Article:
If you’ve ever been to African weddings before, you may have noticed some unique traditions during the wedding ceremony. One of which is throwing money. Intrigued, you may have asked yourself: “Why do they throw money at African weddings?”
This African custom is called money spraying, and it originated in the southwest of Nigeria by the people of Yoruba. It’s a unique African tradition that symbolizes good fortune, good luck, happiness, affection, and abundant blessings. By throwing gold coins, dollar bills, or any other crisp notes of money, the family members and wedding guests show their love and support to the newly married couple.
Why Do They Throw Money at African Weddings? The Tradition
Like many ethnic groups in West Africa, the Nigerian culture has always been quite vivid. If you’ve noticed, African customs tend more extravagant than western customs. But despite this (or because of it), they always have a good time.
At the wedding reception, spraying money on the couple is one of their ways of showing off their culture’s opulence and flamboyance. And with Nigerians being scattered around the different African countries and the rest of the world, this practice has become a norm and has gained much popularity.
But to understand how it became one of the Nigerian wedding traditions, we need to take a step back and look at the origin of money spraying.
What we know now as money spraying had its roots in earlier foreign traditions of a similar nature.
Perhaps you’ve heard of the money dance, bridal dance, money rain, dollar dance, or the apron dance.
These dances from many different cultures have the same concept as the African money spray: there’s always money and dancing involved.
The Roots of this African Wedding Tradition
While it’s almost impossible to pinpoint the actual origin of this dance tradition, we can surmise that it’s been practiced for a long time.
Money spraying carries a traditional heavyweight and is a festive way of showing support to the newlyweds. This custom symbolizes showering support, good luck, happiness, and affection for the couple.
This custom or something like it is seen in many other cultures and countries, including Puerto Rico, Hungary, Mexico, Cuba, and most Slavic countries.
One variation is called the money dance, in which guests dance with either the bride or groom after paying a cost. The maid of honor and best man collect the funds and later give them to the couple.
Another Iteration of the “Money Dance”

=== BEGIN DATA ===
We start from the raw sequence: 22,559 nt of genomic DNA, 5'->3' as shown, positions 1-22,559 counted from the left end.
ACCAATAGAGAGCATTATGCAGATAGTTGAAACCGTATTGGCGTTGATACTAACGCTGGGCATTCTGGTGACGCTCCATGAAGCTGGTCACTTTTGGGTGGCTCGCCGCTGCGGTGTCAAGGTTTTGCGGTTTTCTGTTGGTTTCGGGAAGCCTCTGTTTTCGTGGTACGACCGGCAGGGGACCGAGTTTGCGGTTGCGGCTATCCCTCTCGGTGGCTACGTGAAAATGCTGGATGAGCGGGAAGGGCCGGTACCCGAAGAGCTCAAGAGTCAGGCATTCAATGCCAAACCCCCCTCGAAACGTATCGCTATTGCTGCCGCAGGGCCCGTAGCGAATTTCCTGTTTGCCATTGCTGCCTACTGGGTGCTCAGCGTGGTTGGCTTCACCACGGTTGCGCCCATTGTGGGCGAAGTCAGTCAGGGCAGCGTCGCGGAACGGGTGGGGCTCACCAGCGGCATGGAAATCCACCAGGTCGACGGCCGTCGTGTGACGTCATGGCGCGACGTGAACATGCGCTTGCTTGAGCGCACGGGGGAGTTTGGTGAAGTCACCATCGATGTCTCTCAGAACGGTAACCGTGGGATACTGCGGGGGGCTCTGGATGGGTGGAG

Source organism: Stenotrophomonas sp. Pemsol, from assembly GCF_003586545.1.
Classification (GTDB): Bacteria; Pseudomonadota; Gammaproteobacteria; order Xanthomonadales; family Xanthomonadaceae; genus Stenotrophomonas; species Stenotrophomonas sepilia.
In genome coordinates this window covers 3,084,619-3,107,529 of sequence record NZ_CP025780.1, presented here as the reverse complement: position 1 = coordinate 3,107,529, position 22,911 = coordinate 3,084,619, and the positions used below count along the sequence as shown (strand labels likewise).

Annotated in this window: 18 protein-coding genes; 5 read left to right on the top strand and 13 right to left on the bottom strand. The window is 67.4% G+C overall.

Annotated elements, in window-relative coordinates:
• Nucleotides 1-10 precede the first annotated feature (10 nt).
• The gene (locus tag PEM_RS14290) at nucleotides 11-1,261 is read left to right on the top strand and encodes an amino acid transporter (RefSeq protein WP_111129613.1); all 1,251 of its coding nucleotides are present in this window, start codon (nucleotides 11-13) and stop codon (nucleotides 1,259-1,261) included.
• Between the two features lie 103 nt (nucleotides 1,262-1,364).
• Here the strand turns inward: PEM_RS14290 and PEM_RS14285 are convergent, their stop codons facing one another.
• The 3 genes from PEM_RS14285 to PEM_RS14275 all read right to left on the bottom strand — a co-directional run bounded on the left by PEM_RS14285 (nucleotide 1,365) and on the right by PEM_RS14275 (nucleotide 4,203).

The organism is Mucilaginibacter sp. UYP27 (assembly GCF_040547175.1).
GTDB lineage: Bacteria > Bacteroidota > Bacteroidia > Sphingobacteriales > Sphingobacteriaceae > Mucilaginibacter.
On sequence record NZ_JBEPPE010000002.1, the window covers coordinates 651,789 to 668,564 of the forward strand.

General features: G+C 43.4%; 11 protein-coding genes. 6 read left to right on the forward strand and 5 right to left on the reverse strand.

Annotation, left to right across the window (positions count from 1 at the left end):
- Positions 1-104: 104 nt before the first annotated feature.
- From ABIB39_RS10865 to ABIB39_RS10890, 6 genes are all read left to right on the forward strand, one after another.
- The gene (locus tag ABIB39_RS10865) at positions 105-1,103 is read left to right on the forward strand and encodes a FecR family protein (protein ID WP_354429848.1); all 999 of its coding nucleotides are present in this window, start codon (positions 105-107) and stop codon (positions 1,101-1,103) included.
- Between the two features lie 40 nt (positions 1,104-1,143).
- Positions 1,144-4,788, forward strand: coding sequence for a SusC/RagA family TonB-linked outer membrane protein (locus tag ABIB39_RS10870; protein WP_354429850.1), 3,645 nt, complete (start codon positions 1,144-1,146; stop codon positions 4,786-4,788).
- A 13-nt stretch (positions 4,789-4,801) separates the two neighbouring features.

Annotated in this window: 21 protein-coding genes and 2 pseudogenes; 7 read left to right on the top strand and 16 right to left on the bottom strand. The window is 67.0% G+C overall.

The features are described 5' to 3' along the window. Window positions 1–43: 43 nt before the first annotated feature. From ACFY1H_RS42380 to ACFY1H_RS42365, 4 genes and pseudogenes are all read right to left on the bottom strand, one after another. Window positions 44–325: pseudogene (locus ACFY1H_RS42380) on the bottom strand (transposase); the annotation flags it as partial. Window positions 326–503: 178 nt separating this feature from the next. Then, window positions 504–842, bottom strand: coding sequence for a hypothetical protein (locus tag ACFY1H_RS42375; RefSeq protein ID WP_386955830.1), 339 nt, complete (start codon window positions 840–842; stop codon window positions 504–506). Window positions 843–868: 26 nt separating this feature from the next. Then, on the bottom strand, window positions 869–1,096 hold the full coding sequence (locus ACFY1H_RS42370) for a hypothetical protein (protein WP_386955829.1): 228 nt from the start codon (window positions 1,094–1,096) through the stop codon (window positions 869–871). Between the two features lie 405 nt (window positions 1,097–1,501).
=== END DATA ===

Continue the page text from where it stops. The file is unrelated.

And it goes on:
Besides paying for a dance upfront, other cultures practice what is known as “money-pinning.” This usually happens when the bride’s family or other guests wish to give the couple money as a blessing.
Typically, they would pin, tape, or wrap the money on the bride’s wedding dress during the couple’s first dance on the dance floor. Then, at the end of the couple’s dance, they would be covered in bills.
Yes, this tradition may seem all fun and games, but it signifies so much more than that. This traditional wedding custom provides financial support to the couple in many countries in Africa, Latin America, and Asia.
They can use the money they’ve collected during their wedding party to pay for their honeymoon, invest in their future, or buy a new home.
Other Unique African Customs on a Wedding Day
African wedding traditions are just as colorful as their garments. Besides the money spray, they also practice several other traditional customs unique to the African culture.
When you attend cultural weddings, don’t be surprised to see the bride and groom wearing anything other than the conventional Western white gown and tuxedo. In African culture, couples wear colorful attires (made from Ankara fabrics or Kente cloth) representing their heritage. Often, their attire matches each other to perfection, making them stand out even more.
In Nigeria, aside from the couple’s unique attire, the families of each side also get to wear something special and colorful. This is called Aso Ebi, roughly translated as “family clothes” in Yoruba.
Much like how the couples wear matching attire, the family members also wear identical fabrics and colors to the event to signify their familial identity. Doing this will separate them from the rest of the guests. Likewise, this will also distinguish them from the other side’s family.
To ensure the couple is happy with their family’s outfits, they decide what their relatives will wear and announce it months in advance to give the guests ample time to prepare and shop for their attire.
Sometimes, the bride and groom may even purchase these Aso Ebi garments and give them as gifts so their family can stay coordinated during the big day.
Tasting the Four Elements
Another exciting element to a traditional African wedding is what’s known as “tasting the four elements.” Although the Yoruba people in Nigeria primarily practice this custom, it is also present in other African countries like Togo and Benin.
This ritual involves the newlyweds tasting four flavors that represent the different stages of marriage: cayenne pepper, lemon, vinegar, and honey.
- Cayenne pepper represents the spice and romance in the relationship
- Lemon symbolizes the sourness of disappoints they will encounter in life together
- Vinegar represents the bitterness they will feel in fights and disagreements
- Honey depicts all things sweet about their marriage
By tasting each of these flavors, the couple symbolically demonstrates how they will withstand the challenges that come their way and remain loyal to each other for better or worse, for richer or poorer, and in sickness and health.
Kola Nut Offering
Kola nuts play an integral role in many West African wedding celebrations. This caffeine-filled nut grows on big trees in the tropical forests of West Africa and is frequently used for medicinal purposes.
Besides this, a kola nut symbolizes healing, hospitality, respect, and unity. That’s why a man who wishes to marry a woman in Gambia must offer a kola nut to the family as a form of greeting and proposal declaration.